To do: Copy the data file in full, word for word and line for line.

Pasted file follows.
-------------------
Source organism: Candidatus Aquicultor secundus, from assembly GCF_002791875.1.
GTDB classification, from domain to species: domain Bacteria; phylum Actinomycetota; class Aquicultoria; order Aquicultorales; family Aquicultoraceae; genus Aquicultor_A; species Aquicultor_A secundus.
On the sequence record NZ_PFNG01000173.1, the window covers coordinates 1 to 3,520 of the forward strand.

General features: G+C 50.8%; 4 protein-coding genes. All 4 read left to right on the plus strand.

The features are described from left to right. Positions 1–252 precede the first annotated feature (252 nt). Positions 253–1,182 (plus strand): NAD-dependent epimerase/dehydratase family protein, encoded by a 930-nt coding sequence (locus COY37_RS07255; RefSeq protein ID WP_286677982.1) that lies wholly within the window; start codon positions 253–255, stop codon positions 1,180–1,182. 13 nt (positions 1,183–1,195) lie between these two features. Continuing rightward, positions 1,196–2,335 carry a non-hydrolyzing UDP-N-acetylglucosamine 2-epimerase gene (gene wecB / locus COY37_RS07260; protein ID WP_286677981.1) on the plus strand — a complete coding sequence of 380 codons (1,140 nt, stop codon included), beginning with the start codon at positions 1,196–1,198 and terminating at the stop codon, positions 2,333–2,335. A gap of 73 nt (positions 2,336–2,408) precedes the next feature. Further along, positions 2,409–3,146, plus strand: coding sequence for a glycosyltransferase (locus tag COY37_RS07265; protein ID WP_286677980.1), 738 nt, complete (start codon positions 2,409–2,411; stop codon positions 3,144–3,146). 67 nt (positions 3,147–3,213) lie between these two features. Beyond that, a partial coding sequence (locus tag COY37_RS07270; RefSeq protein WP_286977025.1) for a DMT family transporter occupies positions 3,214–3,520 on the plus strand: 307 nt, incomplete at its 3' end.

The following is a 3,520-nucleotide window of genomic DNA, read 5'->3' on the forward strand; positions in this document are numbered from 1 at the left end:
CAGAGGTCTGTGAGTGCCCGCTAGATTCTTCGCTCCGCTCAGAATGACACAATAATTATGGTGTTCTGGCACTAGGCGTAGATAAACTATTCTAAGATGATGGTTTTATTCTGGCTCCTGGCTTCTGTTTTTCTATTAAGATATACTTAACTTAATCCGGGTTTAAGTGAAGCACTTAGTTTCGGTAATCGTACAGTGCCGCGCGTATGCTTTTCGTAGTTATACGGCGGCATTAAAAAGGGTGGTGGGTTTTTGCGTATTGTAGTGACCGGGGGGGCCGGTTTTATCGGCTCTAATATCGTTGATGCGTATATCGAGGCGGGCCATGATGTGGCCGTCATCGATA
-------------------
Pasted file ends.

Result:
Source organism: Candidatus Aquicultor secundus, from assembly GCF_002791875.1.
GTDB classification, from domain to species: domain Bacteria; phylum Actinomycetota; class Aquicultoria; order Aquicultorales; family Aquicultoraceae; genus Aquicultor_A; species Aquicultor_A secundus.
On the sequence record NZ_PFNG01000173.1, the window covers coordinates 1 to 3,520 of the forward strand.

General features: G+C 50.8%; 4 protein-coding genes. All 4 read left to right on the plus strand.

The features are described from left to right. Positions 1–252 precede the first annotated feature (252 nt). Positions 253–1,182 (plus strand): NAD-dependent epimerase/dehydratase family protein, encoded by a 930-nt coding sequence (locus COY37_RS07255; RefSeq protein ID WP_286677982.1) that lies wholly within the window; start codon positions 253–255, stop codon positions 1,180–1,182. 13 nt (positions 1,183–1,195) lie between these two features. Continuing rightward, positions 1,196–2,335 carry a non-hydrolyzing UDP-N-acetylglucosamine 2-epimerase gene (gene wecB / locus COY37_RS07260; protein ID WP_286677981.1) on the plus strand — a complete coding sequence of 380 codons (1,140 nt, stop codon included), beginning with the start codon at positions 1,196–1,198 and terminating at the stop codon, positions 2,333–2,335. A gap of 73 nt (positions 2,336–2,408) precedes the next feature. Further along, positions 2,409–3,146, plus strand: coding sequence for a glycosyltransferase (locus tag COY37_RS07265; protein ID WP_286677980.1), 738 nt, complete (start codon positions 2,409–2,411; stop codon positions 3,144–3,146). 67 nt (positions 3,147–3,213) lie between these two features. Beyond that, a partial coding sequence (locus tag COY37_RS07270; RefSeq protein WP_286977025.1) for a DMT family transporter occupies positions 3,214–3,520 on the plus strand: 307 nt, incomplete at its 3' end.

The following is a 3,520-nucleotide window of genomic DNA, read 5'->3' on the forward strand; positions in this document are numbered from 1 at the left end:
CAGAGGTCTGTGAGTGCCCGCTAGATTCTTCGCTCCGCTCAGAATGACACAATAATTATGGTGTTCTGGCACTAGGCGTAGATAAACTATTCTAAGATGATGGTTTTATTCTGGCTCCTGGCTTCTGTTTTTCTATTAAGATATACTTAACTTAATCCGGGTTTAAGTGAAGCACTTAGTTTCGGTAATCGTACAGTGCCGCGCGTATGCTTTTCGTAGTTATACGGCGGCATTAAAAAGGGTGGTGGGTTTTTGCGTATTGTAGTGACCGGGGGGGCCGGTTTTATCGGCTCTAATATCGTTGATGCGTATATCGAGGCGGGCCATGATGTGGCCGTCATCGATA